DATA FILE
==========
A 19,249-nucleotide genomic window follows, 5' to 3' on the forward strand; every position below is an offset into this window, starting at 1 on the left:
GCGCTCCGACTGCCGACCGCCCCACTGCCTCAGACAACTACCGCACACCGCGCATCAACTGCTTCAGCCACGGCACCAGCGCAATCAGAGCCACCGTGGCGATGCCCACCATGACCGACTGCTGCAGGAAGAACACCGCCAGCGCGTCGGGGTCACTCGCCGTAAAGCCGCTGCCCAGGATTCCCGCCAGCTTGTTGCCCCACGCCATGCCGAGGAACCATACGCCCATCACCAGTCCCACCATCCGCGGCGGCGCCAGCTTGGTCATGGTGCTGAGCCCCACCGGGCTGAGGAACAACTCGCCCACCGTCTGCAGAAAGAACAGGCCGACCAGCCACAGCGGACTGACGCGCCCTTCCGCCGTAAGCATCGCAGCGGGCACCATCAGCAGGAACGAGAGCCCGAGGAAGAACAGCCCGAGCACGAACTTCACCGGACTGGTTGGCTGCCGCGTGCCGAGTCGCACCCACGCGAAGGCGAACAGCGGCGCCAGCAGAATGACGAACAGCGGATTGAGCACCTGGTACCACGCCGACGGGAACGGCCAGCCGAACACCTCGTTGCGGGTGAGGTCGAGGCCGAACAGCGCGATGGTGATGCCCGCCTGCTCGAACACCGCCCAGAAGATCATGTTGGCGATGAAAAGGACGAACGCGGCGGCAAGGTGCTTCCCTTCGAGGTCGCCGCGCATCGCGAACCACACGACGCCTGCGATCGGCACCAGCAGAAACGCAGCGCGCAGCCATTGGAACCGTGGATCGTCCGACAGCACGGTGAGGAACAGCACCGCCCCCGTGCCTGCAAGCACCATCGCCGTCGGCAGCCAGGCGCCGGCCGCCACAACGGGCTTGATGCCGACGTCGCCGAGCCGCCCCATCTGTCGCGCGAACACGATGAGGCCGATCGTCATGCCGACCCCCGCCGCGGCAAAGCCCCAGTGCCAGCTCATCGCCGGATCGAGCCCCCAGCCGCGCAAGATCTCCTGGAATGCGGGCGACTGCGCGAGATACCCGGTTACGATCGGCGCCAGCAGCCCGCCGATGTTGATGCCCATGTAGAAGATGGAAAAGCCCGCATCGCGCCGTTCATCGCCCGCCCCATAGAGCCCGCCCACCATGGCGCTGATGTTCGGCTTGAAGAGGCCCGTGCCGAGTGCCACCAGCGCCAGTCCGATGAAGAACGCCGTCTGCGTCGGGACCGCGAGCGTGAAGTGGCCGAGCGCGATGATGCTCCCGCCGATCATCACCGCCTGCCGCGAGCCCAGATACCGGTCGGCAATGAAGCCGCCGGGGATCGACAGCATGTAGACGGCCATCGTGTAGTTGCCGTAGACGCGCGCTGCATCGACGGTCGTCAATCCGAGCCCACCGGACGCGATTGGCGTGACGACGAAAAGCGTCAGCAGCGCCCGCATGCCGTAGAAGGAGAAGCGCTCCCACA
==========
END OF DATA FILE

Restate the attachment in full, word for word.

A 19,249-nucleotide genomic window follows, 5' to 3' on the forward strand; every position below is an offset into this window, starting at 1 on the left:
GCGCTCCGACTGCCGACCGCCCCACTGCCTCAGACAACTACCGCACACCGCGCATCAACTGCTTCAGCCACGGCACCAGCGCAATCAGAGCCACCGTGGCGATGCCCACCATGACCGACTGCTGCAGGAAGAACACCGCCAGCGCGTCGGGGTCACTCGCCGTAAAGCCGCTGCCCAGGATTCCCGCCAGCTTGTTGCCCCACGCCATGCCGAGGAACCATACGCCCATCACCAGTCCCACCATCCGCGGCGGCGCCAGCTTGGTCATGGTGCTGAGCCCCACCGGGCTGAGGAACAACTCGCCCACCGTCTGCAGAAAGAACAGGCCGACCAGCCACAGCGGACTGACGCGCCCTTCCGCCGTAAGCATCGCAGCGGGCACCATCAGCAGGAACGAGAGCCCGAGGAAGAACAGCCCGAGCACGAACTTCACCGGACTGGTTGGCTGCCGCGTGCCGAGTCGCACCCACGCGAAGGCGAACAGCGGCGCCAGCAGAATGACGAACAGCGGATTGAGCACCTGGTACCACGCCGACGGGAACGGCCAGCCGAACACCTCGTTGCGGGTGAGGTCGAGGCCGAACAGCGCGATGGTGATGCCCGCCTGCTCGAACACCGCCCAGAAGATCATGTTGGCGATGAAAAGGACGAACGCGGCGGCAAGGTGCTTCCCTTCGAGGTCGCCGCGCATCGCGAACCACACGACGCCTGCGATCGGCACCAGCAGAAACGCAGCGCGCAGCCATTGGAACCGTGGATCGTCCGACAGCACGGTGAGGAACAGCACCGCCCCCGTGCCTGCAAGCACCATCGCCGTCGGCAGCCAGGCGCCGGCCGCCACAACGGGCTTGATGCCGACGTCGCCGAGCCGCCCCATCTGTCGCGCGAACACGATGAGGCCGATCGTCATGCCGACCCCCGCCGCGGCAAAGCCCCAGTGCCAGCTCATCGCCGGATCGAGCCCCCAGCCGCGCAAGATCTCCTGGAATGCGGGCGACTGCGCGAGATACCCGGTTACGATCGGCGCCAGCAGCCCGCCGATGTTGATGCCCATGTAGAAGATGGAAAAGCCCGCATCGCGCCGTTCATCGCCCGCCCCATAGAGCCCGCCCACCATGGCGCTGATGTTCGGCTTGAAGAGGCCCGTGCCGAGTGCCACCAGCGCCAGTCCGATGAAGAACGCCGTCTGCGTCGGGACCGCGAGCGTGAAGTGGCCGAGCGCGATGATGCTCCCGCCGATCATCACCGCCTGCCGCGAGCCCAGATACCGGTCGGCAATGAAGCCGCCGGGGATCGACAGCATGTAGACGGCCATCGTGTAGTTGCCGTAGACGCGCGCTGCATCGACGGTCGTCAATCCGAGCCCACCGGACGCGATTGGCGTGACGACGAAAAGCGTCAGCAGCGCCCGCATGCCGTAGAAGGAGAAGCGCTCCCACA